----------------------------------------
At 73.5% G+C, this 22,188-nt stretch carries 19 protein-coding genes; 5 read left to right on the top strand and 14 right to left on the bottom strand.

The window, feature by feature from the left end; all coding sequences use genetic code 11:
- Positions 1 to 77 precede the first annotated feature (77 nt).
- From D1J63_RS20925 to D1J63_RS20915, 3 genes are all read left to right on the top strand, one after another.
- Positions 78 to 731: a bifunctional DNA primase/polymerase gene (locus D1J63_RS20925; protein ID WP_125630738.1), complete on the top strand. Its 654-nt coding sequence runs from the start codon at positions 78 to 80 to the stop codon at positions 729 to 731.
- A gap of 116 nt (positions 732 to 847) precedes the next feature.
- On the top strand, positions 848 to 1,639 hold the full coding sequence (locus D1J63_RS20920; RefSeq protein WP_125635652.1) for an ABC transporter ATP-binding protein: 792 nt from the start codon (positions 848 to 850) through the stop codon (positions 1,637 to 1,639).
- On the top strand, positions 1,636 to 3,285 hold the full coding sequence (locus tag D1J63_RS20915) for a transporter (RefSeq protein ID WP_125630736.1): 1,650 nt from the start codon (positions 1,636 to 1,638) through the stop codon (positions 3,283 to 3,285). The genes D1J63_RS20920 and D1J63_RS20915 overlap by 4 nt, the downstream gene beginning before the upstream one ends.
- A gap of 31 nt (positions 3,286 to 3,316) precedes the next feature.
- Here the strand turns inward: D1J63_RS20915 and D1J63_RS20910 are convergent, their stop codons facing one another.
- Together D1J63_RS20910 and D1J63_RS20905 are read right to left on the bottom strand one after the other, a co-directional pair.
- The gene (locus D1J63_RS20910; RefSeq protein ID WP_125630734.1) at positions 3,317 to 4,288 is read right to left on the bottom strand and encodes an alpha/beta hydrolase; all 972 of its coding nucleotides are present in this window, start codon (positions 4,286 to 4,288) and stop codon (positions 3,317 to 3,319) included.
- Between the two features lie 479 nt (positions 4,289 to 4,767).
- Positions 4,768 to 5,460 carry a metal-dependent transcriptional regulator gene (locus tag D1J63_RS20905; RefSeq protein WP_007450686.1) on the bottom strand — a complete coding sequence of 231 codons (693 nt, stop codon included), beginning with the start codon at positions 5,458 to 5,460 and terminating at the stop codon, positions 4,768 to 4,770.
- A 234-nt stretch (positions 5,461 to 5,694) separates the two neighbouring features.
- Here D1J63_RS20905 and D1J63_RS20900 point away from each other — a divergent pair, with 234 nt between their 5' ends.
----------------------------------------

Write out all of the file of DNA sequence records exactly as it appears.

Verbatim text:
At 73.5% G+C, this 22,188-nt stretch carries 19 protein-coding genes; 5 read left to right on the top strand and 14 right to left on the bottom strand.

The window, feature by feature from the left end; all coding sequences use genetic code 11:
- Positions 1 to 77 precede the first annotated feature (77 nt).
- From D1J63_RS20925 to D1J63_RS20915, 3 genes are all read left to right on the top strand, one after another.
- Positions 78 to 731: a bifunctional DNA primase/polymerase gene (locus D1J63_RS20925; protein ID WP_125630738.1), complete on the top strand. Its 654-nt coding sequence runs from the start codon at positions 78 to 80 to the stop codon at positions 729 to 731.
- A gap of 116 nt (positions 732 to 847) precedes the next feature.
- On the top strand, positions 848 to 1,639 hold the full coding sequence (locus D1J63_RS20920; RefSeq protein WP_125635652.1) for an ABC transporter ATP-binding protein: 792 nt from the start codon (positions 848 to 850) through the stop codon (positions 1,637 to 1,639).
- On the top strand, positions 1,636 to 3,285 hold the full coding sequence (locus tag D1J63_RS20915) for a transporter (RefSeq protein ID WP_125630736.1): 1,650 nt from the start codon (positions 1,636 to 1,638) through the stop codon (positions 3,283 to 3,285). The genes D1J63_RS20920 and D1J63_RS20915 overlap by 4 nt, the downstream gene beginning before the upstream one ends.
- A gap of 31 nt (positions 3,286 to 3,316) precedes the next feature.
- Here the strand turns inward: D1J63_RS20915 and D1J63_RS20910 are convergent, their stop codons facing one another.
- Together D1J63_RS20910 and D1J63_RS20905 are read right to left on the bottom strand one after the other, a co-directional pair.
- The gene (locus D1J63_RS20910; RefSeq protein ID WP_125630734.1) at positions 3,317 to 4,288 is read right to left on the bottom strand and encodes an alpha/beta hydrolase; all 972 of its coding nucleotides are present in this window, start codon (positions 4,286 to 4,288) and stop codon (positions 3,317 to 3,319) included.
- Between the two features lie 479 nt (positions 4,289 to 4,767).
- Positions 4,768 to 5,460 carry a metal-dependent transcriptional regulator gene (locus tag D1J63_RS20905; RefSeq protein WP_007450686.1) on the bottom strand — a complete coding sequence of 231 codons (693 nt, stop codon included), beginning with the start codon at positions 5,458 to 5,460 and terminating at the stop codon, positions 4,768 to 4,770.
- A 234-nt stretch (positions 5,461 to 5,694) separates the two neighbouring features.
- Here D1J63_RS20905 and D1J63_RS20900 point away from each other — a divergent pair, with 234 nt between their 5' ends.